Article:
Reed is only a sophomore, and because he received a medical redshirt for the 2010 season, it's easy to forget that at times. He came to Auburn with so much hype, his lack of production over the last 17 games has been a major disappointment. In 2011, he caught 21 passes for 164 yards. Through four games this year, he has just one 17-yard reception. Reed is still looking for his first-career touchdown reception, a fact that baffles the mind. With a chance at increased snaps against a weak secondary, Reed's future at Auburn may hinge on the Arkansas game. If he can't make an impact Saturday, it's unlikely that he ever will.
Louis is the wild card in all of this. He was one of the higher-profile additions in the 2012 class, as he decommitted from Auburn, committed to Florida State, decommited from the Noles and re-pledged to Auburn on Signing Day. A four-star prospect out of Miami, Louis has brought energy to his special teams role and earned a shot at seeing more time with the offense. Auburn lists Louis at 6'2, 210, and if that's accurate, he has the raw mesurables and the physical talent to be great. Louis is a true freshman, so it may be a little early to expect a breakout performance, but he's certainly one to watch.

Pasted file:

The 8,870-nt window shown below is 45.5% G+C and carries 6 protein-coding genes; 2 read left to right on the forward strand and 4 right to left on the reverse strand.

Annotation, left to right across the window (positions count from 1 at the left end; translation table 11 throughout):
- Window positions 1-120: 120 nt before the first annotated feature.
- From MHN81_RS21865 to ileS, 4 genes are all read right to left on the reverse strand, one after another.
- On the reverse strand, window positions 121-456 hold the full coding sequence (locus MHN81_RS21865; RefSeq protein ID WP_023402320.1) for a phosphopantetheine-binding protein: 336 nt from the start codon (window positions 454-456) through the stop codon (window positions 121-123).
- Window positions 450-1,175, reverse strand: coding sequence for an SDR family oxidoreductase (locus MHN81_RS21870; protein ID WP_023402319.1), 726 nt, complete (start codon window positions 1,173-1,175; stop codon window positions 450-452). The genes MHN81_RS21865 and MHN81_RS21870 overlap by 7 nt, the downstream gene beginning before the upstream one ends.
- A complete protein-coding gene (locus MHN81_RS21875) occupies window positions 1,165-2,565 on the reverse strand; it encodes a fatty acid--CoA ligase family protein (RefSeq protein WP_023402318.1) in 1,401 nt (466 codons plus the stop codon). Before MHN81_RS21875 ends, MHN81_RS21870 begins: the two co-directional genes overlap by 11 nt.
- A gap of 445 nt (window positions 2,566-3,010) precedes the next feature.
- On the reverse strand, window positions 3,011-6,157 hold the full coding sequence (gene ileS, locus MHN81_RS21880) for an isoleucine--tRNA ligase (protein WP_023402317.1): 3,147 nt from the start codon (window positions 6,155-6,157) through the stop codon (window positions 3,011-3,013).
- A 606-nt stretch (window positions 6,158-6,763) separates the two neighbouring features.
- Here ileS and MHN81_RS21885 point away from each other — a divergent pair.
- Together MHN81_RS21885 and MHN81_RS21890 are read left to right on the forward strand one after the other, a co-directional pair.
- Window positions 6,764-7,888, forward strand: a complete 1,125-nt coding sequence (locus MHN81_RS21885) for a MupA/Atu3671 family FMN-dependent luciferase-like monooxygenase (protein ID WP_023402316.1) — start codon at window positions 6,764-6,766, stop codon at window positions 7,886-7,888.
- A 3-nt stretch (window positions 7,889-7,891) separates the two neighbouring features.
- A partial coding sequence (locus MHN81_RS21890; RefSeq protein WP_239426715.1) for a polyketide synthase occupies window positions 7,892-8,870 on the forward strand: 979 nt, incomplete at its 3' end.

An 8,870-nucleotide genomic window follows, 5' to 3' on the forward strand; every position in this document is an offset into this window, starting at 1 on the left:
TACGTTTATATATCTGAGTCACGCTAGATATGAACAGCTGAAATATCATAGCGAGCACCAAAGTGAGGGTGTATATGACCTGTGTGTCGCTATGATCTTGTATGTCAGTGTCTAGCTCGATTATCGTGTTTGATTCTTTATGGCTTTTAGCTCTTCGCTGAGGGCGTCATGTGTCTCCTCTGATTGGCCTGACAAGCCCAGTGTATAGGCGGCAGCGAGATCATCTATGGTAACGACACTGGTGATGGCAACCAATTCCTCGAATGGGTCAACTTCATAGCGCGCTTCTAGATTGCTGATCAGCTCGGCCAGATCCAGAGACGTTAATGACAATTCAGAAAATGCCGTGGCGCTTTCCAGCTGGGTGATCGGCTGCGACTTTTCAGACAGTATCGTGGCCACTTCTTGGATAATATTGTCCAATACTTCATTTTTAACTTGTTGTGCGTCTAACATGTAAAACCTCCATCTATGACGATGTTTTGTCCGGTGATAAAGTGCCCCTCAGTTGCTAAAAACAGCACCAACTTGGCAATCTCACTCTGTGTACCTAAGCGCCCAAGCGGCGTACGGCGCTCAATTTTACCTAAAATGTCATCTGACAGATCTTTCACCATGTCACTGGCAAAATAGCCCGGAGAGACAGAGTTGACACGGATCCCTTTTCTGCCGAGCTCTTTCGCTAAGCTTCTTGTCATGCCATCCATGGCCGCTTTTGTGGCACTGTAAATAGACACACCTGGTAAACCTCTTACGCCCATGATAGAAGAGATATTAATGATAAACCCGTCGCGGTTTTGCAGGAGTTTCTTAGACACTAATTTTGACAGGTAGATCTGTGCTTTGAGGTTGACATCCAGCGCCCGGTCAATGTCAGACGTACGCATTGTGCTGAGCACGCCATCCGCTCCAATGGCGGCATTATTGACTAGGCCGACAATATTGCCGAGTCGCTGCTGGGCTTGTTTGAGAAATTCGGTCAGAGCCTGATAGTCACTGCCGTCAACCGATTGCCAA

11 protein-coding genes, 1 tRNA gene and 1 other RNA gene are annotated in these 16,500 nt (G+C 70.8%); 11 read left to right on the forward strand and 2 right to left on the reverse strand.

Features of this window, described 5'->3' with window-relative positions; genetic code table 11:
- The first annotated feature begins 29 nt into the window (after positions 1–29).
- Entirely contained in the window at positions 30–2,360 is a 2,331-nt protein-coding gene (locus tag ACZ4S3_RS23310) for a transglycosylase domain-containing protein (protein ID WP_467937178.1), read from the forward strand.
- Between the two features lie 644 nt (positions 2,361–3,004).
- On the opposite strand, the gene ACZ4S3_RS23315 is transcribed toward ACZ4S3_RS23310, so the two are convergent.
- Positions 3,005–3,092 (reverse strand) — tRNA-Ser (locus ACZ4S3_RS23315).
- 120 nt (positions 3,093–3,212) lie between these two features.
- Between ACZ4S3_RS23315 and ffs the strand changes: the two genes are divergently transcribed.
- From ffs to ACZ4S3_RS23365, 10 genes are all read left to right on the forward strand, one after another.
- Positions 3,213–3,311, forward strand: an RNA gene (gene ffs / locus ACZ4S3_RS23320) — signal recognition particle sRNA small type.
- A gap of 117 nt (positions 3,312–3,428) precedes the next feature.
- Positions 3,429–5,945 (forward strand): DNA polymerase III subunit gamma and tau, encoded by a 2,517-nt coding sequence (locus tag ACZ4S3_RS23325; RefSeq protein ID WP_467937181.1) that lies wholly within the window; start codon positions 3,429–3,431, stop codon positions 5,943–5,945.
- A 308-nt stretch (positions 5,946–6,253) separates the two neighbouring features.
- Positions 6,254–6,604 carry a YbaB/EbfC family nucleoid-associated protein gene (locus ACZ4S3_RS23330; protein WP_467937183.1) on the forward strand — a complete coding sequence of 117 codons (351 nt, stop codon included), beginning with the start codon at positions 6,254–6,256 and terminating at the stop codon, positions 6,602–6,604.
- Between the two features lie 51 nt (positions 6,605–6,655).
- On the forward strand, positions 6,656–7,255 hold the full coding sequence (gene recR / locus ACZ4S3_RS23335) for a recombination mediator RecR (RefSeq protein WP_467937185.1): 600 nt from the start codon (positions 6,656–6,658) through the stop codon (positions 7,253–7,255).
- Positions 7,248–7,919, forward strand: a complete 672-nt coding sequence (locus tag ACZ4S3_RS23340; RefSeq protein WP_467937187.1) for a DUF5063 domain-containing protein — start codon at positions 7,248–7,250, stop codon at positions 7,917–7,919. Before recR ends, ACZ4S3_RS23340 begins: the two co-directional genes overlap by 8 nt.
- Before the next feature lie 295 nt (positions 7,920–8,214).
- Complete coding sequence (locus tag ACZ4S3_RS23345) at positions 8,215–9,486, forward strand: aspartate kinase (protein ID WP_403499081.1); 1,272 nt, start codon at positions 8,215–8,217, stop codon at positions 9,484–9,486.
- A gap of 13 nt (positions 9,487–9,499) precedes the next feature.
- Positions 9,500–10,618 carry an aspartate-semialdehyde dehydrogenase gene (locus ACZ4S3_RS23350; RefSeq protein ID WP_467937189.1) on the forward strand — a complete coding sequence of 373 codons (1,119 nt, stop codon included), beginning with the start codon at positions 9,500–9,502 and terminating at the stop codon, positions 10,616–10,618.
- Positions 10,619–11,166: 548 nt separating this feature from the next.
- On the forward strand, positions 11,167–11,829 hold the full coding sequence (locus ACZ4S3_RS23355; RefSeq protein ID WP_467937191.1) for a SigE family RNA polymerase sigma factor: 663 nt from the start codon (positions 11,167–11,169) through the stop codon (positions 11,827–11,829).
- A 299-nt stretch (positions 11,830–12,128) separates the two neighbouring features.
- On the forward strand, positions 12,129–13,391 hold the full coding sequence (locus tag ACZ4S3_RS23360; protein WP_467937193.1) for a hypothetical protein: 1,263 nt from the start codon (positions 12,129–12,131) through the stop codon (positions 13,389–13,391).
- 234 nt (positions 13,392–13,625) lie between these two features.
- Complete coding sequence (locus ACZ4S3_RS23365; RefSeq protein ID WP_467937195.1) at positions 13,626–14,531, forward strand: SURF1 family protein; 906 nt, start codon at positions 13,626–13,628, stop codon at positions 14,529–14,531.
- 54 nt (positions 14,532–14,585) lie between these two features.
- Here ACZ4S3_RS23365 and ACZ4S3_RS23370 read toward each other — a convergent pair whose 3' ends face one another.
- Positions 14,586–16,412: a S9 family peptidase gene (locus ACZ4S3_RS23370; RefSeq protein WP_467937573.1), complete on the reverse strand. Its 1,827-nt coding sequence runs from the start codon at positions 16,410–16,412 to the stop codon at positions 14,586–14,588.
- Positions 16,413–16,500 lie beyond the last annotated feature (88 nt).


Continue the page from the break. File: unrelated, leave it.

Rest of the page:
Perhaps the biggest question mark about the offense this week is how much freshman quarterback Jonathan Wallace will play. Wallace received a few snaps in the wildcat formation against LSU, and Auburn's offense was fairly successful with No. 12 under center. He'll likely play against Arkansas, and while Chizik has said Wallace could see an expanded role, he hasn't been specific with details. But if Frazier struggles against the soft Razorback defense, it wouldn't be a shock to see Wallace handed a bigger opportunity
While Arkansas' run defense has not been good, it hasn't been the nuclear meltdown that its pass defense has turned out to be, but that could be because opponents are too busy throwing the ball to gain as many yards on the ground. Offensive coordinator Scot Loeffler may be tempted to air it out early and often, and while Auburn should run plenty of pass plays, the Tigers should not use the pass to set up the run. Should Frazier struggle early, Auburn's offense could get out of sync. Loeffler can't allow that to happen. A healthy dose of the power running game should be the offense's base. Then, Auburn can mix in sweeps to Onterio McCalebb, and eventually, the Tigers may have the Hogs' defense completely off balance. But it all starts with proper balance from Loeffler. Stick to what Auburn does fairly well, running, and the pass game should be wide open.